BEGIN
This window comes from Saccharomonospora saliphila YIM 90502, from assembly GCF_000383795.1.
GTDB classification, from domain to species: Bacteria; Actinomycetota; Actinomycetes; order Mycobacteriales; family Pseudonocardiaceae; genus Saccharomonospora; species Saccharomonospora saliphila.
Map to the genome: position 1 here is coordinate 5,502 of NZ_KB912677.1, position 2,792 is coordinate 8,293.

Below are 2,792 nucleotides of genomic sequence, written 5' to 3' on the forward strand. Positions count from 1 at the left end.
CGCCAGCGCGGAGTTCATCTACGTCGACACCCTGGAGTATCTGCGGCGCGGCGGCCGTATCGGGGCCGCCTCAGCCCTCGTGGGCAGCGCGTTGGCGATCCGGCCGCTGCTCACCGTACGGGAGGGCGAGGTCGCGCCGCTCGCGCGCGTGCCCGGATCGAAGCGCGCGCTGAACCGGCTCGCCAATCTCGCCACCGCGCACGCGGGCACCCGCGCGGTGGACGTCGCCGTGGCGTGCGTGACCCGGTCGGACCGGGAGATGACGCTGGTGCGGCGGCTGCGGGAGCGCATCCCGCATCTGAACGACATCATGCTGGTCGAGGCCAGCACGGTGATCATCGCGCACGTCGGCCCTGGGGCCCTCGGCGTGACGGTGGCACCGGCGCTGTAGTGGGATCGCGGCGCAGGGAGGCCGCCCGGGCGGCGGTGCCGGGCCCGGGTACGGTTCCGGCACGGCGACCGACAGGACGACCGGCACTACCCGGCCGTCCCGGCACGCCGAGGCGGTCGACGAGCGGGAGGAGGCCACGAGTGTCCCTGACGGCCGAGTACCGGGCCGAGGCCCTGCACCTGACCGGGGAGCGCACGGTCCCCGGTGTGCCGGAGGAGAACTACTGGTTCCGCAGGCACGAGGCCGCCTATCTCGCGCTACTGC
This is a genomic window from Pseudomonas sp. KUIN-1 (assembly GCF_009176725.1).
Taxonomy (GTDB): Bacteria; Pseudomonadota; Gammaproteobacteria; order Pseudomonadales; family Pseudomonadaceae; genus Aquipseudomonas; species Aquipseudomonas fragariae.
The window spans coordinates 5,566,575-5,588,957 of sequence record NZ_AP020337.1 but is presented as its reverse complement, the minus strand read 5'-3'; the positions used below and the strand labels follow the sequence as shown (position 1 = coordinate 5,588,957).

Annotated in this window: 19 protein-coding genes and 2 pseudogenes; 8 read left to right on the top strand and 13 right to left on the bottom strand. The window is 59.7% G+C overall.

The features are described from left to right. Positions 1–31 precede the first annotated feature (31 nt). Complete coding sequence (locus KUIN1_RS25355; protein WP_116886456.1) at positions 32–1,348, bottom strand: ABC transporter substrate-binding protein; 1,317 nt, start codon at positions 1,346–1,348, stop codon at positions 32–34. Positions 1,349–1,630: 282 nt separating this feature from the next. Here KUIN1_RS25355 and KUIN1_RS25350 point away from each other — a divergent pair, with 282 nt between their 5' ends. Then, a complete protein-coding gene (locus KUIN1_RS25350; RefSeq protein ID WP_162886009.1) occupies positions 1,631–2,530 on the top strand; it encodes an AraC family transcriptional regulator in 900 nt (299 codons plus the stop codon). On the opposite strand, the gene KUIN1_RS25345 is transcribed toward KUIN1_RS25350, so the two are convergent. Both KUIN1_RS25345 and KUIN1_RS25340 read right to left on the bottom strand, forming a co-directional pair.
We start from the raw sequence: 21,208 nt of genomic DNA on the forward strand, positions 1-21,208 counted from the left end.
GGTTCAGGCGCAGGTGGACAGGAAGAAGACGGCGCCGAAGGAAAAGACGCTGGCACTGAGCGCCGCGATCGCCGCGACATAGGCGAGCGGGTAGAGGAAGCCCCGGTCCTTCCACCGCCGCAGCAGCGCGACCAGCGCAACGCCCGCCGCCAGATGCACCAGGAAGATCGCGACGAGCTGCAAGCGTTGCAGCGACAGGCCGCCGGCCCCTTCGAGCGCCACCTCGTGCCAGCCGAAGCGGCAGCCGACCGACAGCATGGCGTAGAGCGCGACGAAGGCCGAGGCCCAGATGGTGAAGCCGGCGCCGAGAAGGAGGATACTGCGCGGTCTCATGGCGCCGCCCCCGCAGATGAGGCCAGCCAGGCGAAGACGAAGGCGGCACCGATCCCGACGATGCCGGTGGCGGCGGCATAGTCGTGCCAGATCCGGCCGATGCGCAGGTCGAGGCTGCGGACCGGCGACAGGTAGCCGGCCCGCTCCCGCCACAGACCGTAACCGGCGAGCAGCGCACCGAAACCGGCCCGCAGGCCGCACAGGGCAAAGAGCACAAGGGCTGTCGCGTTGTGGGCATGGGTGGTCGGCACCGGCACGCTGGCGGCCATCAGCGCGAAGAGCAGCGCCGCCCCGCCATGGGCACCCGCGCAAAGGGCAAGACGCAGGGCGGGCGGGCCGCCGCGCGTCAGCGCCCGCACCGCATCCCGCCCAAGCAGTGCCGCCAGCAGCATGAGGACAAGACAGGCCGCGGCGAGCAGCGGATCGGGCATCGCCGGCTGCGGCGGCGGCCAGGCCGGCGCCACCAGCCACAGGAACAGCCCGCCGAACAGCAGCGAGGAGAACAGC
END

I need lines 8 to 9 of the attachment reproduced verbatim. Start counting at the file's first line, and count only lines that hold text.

The window spans coordinates 5,566,575-5,588,957 of sequence record NZ_AP020337.1 but is presented as its reverse complement, the minus strand read 5'-3'; the positions used below and the strand labels follow the sequence as shown (position 1 = coordinate 5,588,957).

Annotated in this window: 19 protein-coding genes and 2 pseudogenes; 8 read left to right on the top strand and 13 right to left on the bottom strand. The window is 59.7% G+C overall.